Cretaceous Fossil Ammonite Cluster - South Dakota

This is a fossil ammonite cluster from the Fox Hills Formation of South Dakota. It's been wonderfully prepared on the hard concretion it was found in. It contains a 1.7" Hoploscaphites nicolletti, a 2.9" Hoploscaphites spedeni and a 1.2" Discoscaphites gulosus. The total height of this cluster is 3.2" In addition to the ammonites, there are a number of fragments and shells still partially concealed in the stone. The ammonites are iridescent and stand out nicely against the dark stone.

There are crack repairs through the Hoploscaphities nicolletii and both the Hoploscaphites spedeni and Discoscaphites gulosus ammonites were removed from the rock, prepped and then remounted to the original portion of the rock they were found in.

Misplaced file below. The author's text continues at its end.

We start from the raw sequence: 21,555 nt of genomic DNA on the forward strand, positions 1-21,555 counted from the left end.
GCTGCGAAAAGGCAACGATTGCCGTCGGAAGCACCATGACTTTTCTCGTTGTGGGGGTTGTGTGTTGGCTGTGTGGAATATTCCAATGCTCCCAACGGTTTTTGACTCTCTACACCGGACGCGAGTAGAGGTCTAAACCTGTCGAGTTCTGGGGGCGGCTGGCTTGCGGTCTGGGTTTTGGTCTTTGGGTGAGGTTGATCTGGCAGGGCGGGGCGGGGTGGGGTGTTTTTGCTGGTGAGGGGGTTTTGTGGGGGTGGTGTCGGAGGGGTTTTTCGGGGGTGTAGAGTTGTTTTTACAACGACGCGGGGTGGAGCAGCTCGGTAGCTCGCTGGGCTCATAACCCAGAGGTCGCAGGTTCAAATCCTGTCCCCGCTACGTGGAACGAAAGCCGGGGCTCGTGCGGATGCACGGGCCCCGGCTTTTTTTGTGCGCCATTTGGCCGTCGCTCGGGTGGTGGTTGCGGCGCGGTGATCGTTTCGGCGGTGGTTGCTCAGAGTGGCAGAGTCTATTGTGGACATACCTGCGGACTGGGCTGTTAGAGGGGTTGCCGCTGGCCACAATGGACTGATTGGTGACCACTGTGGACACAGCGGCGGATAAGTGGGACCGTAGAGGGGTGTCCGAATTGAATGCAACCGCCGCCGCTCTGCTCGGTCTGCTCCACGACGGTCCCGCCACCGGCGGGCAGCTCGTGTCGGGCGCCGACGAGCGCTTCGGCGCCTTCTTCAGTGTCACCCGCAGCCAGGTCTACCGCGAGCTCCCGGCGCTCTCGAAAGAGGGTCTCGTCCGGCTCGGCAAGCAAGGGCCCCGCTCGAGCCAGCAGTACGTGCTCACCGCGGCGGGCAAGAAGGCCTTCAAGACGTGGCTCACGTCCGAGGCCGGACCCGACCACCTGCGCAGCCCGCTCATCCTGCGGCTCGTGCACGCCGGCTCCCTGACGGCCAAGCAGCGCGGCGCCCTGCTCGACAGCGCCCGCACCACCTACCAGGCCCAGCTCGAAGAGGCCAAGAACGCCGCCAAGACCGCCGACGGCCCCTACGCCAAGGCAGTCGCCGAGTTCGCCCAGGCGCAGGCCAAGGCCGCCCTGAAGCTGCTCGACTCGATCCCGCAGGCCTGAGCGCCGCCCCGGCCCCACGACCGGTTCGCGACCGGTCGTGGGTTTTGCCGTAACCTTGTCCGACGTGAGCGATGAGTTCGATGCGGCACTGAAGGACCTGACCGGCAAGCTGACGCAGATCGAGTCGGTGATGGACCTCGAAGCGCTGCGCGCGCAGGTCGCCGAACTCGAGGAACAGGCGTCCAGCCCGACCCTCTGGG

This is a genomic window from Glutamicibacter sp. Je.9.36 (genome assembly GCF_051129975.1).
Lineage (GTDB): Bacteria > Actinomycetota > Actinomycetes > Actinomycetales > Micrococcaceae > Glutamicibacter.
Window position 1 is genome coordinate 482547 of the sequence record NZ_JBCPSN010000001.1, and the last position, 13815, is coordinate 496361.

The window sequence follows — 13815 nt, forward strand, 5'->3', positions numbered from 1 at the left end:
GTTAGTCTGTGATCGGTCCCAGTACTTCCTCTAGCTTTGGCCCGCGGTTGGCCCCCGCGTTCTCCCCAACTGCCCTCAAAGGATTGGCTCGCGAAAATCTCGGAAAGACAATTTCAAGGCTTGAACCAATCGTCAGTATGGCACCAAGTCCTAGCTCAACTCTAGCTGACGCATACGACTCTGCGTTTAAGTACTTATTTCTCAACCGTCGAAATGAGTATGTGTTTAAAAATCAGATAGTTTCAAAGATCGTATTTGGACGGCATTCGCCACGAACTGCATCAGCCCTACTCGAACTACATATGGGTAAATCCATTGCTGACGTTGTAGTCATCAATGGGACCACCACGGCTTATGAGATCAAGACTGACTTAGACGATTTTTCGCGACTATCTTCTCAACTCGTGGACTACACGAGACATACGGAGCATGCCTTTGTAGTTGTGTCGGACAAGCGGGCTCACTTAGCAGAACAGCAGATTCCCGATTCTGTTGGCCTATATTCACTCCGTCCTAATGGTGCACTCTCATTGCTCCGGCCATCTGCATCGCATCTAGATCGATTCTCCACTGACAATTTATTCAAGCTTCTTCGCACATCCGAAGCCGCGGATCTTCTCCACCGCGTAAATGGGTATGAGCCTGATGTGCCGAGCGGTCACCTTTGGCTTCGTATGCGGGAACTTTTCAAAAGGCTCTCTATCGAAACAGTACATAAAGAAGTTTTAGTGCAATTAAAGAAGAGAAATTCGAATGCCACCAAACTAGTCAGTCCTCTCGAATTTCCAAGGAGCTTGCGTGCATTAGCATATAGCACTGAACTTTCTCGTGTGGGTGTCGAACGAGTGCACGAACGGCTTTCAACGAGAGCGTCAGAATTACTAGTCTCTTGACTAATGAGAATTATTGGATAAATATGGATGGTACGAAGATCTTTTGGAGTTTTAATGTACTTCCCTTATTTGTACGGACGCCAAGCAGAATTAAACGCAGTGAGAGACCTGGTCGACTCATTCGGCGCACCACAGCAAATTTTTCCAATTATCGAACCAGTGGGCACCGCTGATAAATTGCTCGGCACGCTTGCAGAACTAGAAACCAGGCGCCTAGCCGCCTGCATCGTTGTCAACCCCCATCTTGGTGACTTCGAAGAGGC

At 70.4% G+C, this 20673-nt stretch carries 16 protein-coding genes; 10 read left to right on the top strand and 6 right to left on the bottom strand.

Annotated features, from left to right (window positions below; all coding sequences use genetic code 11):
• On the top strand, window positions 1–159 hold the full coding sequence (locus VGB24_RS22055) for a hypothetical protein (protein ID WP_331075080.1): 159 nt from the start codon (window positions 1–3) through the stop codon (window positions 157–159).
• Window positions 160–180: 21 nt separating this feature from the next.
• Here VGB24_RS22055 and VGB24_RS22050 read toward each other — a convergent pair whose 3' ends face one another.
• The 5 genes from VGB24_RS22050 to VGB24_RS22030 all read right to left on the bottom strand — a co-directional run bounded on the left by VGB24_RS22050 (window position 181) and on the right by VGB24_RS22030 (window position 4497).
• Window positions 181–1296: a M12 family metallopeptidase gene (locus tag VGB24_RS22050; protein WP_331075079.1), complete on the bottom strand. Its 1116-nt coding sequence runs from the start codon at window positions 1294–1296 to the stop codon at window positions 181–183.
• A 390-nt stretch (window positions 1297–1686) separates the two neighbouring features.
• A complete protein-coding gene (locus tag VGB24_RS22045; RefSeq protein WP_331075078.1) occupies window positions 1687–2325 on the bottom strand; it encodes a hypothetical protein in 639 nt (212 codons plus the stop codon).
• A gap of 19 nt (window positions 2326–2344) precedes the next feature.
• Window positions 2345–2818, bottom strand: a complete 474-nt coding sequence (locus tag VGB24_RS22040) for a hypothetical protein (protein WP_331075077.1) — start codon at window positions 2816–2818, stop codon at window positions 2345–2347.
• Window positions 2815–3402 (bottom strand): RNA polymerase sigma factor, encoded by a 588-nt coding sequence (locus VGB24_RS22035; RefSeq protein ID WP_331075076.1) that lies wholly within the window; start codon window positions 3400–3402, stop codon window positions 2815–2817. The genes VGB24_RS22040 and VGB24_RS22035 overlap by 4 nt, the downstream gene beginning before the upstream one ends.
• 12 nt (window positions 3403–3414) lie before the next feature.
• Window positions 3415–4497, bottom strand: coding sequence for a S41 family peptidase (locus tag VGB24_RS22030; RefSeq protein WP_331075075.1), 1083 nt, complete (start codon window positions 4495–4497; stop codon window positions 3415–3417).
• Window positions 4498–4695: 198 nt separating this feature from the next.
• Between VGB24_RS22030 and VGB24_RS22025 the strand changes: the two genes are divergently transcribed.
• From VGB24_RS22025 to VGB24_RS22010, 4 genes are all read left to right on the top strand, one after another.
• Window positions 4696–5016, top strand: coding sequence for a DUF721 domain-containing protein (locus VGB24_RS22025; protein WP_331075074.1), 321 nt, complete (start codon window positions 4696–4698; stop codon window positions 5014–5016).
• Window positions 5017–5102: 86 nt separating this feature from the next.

Ammonites were predatory mollusks that resembled a squid with a shell. These cephalopods had eyes, tentacles, and spiral shells. They are more closely related to a living octopus, though the shells resemble that of a nautilus. True ammonites appeared in the fossil record about 240 million years ago. The last lineages disappeared 65 million years ago at the end of the Cretaceous.

What an ammonite would have looked like while alive.
What an ammonite would have looked like while alive.
Hoploscaphities nicolletii, Hoploscaphites spedeni, Discoscaphites gulosus
South Dakota
Fox Hills Formation
1.7" H. nicolletti, 2.9" H. spedeni, 1.2" D. gulosus, 3.2" tall
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